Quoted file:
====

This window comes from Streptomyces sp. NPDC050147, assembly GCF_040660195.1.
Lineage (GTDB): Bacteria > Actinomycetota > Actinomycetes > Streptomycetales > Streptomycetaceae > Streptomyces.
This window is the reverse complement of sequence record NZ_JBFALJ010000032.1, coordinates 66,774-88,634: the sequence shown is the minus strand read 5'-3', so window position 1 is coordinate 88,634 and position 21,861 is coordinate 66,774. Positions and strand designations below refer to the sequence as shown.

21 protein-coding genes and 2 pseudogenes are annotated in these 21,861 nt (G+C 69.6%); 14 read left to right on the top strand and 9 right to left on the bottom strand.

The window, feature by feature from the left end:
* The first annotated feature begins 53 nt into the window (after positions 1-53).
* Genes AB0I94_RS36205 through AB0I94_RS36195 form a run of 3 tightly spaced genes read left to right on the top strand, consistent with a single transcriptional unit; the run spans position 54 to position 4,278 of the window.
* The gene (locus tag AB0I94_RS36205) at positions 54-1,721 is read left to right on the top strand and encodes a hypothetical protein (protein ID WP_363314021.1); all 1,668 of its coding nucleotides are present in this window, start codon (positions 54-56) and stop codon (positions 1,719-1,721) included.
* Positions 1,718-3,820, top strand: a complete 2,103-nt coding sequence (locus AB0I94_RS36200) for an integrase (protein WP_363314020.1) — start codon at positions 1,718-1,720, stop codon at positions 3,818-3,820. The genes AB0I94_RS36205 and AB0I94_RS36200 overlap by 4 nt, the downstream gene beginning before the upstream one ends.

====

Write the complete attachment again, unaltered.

This window comes from Streptomyces sp. NPDC050147, assembly GCF_040660195.1.
Lineage (GTDB): Bacteria > Actinomycetota > Actinomycetes > Streptomycetales > Streptomycetaceae > Streptomyces.
This window is the reverse complement of sequence record NZ_JBFALJ010000032.1, coordinates 66,774-88,634: the sequence shown is the minus strand read 5'-3', so window position 1 is coordinate 88,634 and position 21,861 is coordinate 66,774. Positions and strand designations below refer to the sequence as shown.

21 protein-coding genes and 2 pseudogenes are annotated in these 21,861 nt (G+C 69.6%); 14 read left to right on the top strand and 9 right to left on the bottom strand.

The window, feature by feature from the left end:
* The first annotated feature begins 53 nt into the window (after positions 1-53).
* Genes AB0I94_RS36205 through AB0I94_RS36195 form a run of 3 tightly spaced genes read left to right on the top strand, consistent with a single transcriptional unit; the run spans position 54 to position 4,278 of the window.
* The gene (locus tag AB0I94_RS36205) at positions 54-1,721 is read left to right on the top strand and encodes a hypothetical protein (protein ID WP_363314021.1); all 1,668 of its coding nucleotides are present in this window, start codon (positions 54-56) and stop codon (positions 1,719-1,721) included.
* Positions 1,718-3,820, top strand: a complete 2,103-nt coding sequence (locus AB0I94_RS36200) for an integrase (protein WP_363314020.1) — start codon at positions 1,718-1,720, stop codon at positions 3,818-3,820. The genes AB0I94_RS36205 and AB0I94_RS36200 overlap by 4 nt, the downstream gene beginning before the upstream one ends.